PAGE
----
Happy Monday. Recently, I saw a poll on social media about bands from the UK. It gave a pretty good list and said, “Pick three” or something like that. I had to choose the three I would want to keep, I guess, if I were to forsake all others. One the bands I chose was Happy Mondays. This is my stream of consciousness.
This week will be a another fun one, I think, with my students. We are going to talk about rhythm. I’ve got a pretty cool playlist going so far of interesting rhythms. My goal here is to lay a foundation so that by the end of the year, even my first graders can talk a little bit about how rhythms make them feel and be able to identify what rhythm is in a song.
I’m also going to tell them about a ‘rhythm section,’ too. This made the think.
I have a pretty unique perspective on this. I have been a part of a lot of rhythm sections. My first, of course, was in Hillbilly Devilspeak, beginning with EJ. That was a lot of fun. Terry and I called him “The Boy” although I don’t think he is too much younger than me.
EJ was really fun to play with and had a very unique style. He hit the drums hard and made our songs a lot more interesting with some killer, tribalistic dynamics. He allowed me to lock in with him and it taught me how to play bass really fast because he was willing to lock in with me, too, and let the riffs dictate where the songs would go.
He was the only drummer I played with for the first five years or so of playing bass. Alex and I used a drum machine when we did Son of Crackpipe, so we definitely told that drummer exactly what to do. That helped me improve my ability to play in time and was a great experience.
When EJ decided to leave the band, Shane stepped in and we worked for several months to dial it in with our new guitar player, Steve (AKA PaPa). Shane was a relatively new drummer at the time. Very new, really, but he and I locked in pretty quickly, too. Practicing was tough, a lot of the time, because I think Shane was pretty hard on himself and hadn’t built up a lot of confidence. He definitely showed u for shows, though, and has really become an excellent drummer over the years.
At some point around 2000 I joined my friend, Casey, in a band called Smug. We had Drew on guitar, as well, and a guy named Troy, I think, on drums. I feel really bad because I liked the guy and we played well together, but I’m not a hundred percent certain that was his name.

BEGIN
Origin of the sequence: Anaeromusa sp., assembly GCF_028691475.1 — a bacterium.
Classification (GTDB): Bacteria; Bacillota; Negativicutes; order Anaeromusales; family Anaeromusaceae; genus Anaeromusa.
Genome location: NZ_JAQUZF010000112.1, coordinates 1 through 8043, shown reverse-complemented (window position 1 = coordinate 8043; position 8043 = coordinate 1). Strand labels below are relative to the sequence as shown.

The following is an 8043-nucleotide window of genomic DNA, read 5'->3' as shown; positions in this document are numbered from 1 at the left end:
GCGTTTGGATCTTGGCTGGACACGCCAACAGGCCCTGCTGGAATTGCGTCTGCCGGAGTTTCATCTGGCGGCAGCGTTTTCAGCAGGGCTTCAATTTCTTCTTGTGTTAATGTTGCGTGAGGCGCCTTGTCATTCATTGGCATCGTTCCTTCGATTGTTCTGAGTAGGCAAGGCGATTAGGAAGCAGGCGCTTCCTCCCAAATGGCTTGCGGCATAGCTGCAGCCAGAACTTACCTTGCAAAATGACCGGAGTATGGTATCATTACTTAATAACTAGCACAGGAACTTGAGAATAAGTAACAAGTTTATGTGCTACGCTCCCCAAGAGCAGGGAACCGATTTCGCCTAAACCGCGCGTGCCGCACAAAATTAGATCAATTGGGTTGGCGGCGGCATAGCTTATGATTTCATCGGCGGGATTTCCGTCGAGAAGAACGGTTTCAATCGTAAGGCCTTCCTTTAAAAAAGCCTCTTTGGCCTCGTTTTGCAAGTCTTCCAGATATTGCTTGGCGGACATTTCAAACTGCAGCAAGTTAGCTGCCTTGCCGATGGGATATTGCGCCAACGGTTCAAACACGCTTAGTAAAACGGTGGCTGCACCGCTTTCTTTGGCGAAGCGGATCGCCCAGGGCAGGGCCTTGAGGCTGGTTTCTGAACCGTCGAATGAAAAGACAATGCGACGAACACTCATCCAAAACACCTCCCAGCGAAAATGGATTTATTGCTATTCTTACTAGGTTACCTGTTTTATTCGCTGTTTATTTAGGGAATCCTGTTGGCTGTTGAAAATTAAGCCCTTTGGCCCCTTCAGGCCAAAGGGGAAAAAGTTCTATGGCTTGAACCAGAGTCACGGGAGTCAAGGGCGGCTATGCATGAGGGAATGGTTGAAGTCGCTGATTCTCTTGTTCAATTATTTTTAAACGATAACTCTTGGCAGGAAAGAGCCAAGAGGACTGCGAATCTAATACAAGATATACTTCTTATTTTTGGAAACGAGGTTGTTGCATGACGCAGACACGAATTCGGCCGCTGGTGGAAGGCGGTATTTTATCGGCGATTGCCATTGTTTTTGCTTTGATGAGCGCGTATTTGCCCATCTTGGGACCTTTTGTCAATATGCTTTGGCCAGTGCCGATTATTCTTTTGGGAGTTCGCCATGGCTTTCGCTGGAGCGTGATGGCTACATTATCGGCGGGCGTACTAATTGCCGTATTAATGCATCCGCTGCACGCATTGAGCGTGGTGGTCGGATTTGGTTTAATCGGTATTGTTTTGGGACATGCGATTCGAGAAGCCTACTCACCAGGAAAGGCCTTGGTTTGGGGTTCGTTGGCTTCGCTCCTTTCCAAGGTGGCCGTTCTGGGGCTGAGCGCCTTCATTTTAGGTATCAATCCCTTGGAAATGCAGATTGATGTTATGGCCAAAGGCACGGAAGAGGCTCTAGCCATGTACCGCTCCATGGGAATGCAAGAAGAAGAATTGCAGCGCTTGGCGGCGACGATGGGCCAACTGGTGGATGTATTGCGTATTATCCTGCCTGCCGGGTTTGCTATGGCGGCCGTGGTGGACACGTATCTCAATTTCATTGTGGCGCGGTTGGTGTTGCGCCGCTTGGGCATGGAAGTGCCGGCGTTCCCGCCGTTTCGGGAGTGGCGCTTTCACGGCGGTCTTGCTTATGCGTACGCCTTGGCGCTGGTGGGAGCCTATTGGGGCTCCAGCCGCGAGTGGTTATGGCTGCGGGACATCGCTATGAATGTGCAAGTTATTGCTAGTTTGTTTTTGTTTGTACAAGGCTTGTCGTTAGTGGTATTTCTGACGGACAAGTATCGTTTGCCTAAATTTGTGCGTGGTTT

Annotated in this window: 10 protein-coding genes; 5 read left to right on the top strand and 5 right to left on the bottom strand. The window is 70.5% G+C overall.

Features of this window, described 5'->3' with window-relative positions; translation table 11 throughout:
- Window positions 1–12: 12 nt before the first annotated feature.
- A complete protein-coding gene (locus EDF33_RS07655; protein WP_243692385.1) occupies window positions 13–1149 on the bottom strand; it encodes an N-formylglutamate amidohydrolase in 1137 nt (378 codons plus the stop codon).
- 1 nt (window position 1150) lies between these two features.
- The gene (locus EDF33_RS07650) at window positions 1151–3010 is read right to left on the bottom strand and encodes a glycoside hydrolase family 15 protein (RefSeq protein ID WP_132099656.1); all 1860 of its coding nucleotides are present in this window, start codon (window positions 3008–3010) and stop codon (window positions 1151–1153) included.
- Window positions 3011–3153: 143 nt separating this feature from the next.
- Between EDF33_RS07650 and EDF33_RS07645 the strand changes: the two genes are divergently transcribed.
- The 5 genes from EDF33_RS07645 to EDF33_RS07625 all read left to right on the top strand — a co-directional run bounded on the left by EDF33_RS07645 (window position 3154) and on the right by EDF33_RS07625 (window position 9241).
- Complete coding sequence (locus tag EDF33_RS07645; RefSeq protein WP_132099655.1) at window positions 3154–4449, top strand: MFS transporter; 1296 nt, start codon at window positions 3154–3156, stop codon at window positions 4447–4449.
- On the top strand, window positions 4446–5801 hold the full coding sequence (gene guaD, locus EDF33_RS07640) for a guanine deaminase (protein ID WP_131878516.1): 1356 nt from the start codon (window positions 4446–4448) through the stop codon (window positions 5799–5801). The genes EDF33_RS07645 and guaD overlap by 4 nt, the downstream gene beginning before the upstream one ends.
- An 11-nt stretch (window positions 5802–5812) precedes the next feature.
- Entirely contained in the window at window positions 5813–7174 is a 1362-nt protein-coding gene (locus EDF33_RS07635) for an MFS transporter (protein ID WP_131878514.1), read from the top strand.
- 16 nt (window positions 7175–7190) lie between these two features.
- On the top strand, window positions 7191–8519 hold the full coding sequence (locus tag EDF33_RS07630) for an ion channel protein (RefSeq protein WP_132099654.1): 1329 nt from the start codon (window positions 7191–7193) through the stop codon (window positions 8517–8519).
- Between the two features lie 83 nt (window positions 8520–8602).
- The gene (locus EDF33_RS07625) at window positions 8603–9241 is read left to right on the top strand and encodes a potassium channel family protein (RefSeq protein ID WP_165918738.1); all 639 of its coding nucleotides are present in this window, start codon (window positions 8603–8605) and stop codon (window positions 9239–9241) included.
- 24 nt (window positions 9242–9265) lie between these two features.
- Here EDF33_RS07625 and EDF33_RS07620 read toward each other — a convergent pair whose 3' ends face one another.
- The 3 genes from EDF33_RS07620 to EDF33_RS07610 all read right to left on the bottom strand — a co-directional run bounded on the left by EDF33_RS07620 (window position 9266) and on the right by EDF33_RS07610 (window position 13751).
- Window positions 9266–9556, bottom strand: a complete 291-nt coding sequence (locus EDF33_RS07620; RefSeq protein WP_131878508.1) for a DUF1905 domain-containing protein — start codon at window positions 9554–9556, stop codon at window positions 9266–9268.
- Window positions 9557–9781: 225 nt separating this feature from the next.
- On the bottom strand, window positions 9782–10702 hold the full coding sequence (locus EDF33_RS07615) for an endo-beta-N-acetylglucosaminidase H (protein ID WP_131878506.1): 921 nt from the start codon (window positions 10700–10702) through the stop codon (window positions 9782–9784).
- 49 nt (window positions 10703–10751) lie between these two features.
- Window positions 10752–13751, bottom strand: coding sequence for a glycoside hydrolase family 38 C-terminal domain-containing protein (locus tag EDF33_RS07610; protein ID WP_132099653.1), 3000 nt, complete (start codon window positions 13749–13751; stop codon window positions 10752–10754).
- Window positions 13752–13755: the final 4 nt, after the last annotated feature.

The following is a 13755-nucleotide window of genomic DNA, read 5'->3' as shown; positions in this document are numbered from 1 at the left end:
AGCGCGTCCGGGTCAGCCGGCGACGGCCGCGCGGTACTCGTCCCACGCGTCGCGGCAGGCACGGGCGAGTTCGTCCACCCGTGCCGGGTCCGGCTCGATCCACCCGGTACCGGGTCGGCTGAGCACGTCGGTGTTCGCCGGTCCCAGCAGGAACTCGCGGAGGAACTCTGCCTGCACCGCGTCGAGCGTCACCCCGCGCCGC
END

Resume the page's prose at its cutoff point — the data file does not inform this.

That band only lasted for a short time, maybe a year, and then we disbanded, and I never spoke to “Troy” again. We played a few fun shows, though. He was a solid drummer from the rock and roll school. I remember that he wore gloves and I thought that was a bit odd. Rhythm section number three if you are keeping track at home.
Number four was Pinky. Eric and I had gotten to know each other from Hillbilly and his band, Fluidrive, playing together. Eric is an excellent dude and I miss hanging out with him. I know I must tell the story of Pinky more completely soon, but Eric and I brought a lot to the table and became, if I say so myself, a pretty formidable rhythm section.
Eric hits the drums really hard and really well and is a beast behind the kit. He opened my eyes up very wide when I got lucky enough to play with him. No offense to Shane or EJ or Troy at all, but damn. Eric showed me how the game could be stepped up.
In a similar fashion to how EJ was able to bring a controlled chaos to Hillbilly, Eric brought a power and truly inventive presence behind the kit to Pinky that brought those riffs to life. I always called Pinky “Big Dumb Rock” when people would ask me what we sounded like, but it was Eric who brought the rock.
I love playing with Eric. We were able to get that chemistry going where I could give him a look, or he could give me one and we would know it was time to follow each other or make a change. That’s such an important piece for a rhythm section to have. You need to trust each other and be willing to listen.
After getting Pinky going, I joined North Side Kings when Richie, who had been playing bass, decided he wanted to play drums. Richie’s timing was all over the place, but when he was on, he was pretty good. I love playing those songs, though, and even though he wasn’t Eric, he was fun to play with. I wish we would have been able to connect a bit better.
On a side note, there was one show where Eric filled in for Richie and NSK sounded great.
Richie was number five, though, and number six would happen pretty quickly in the timeline after I joined NSK. Ray and Steve had decided to join forces and be a dual-guitar attack in Hillbilly, but they wanted to fire Shane and add Claire to the band, so Claire became number 6. I hated letting Shane go, but I think in the long run, it was best for everybody.
I could be wrong on this, but I think it motivated Shane to start on the path or, maybe more accurately, accelerate a bit more on the path to really get a lot better on the drums. It really took a bite out of our friendship, though, for a while. I’m very thankful he and I were able to move passed that time and resurrect one of my favorite friendships and collaboration.
To be continued, I suppose. I’m out of words for today.
See you tomorrow.
It's kind of crazy this is a Getty Image. Shane doesn't look super happy, but we were at Al's Bar in Los Angeles after a gig. I think we got a decent review from someone after that show, too. If I remember correctly, there is a funny story about this one that I probably will never be bold enough to tell.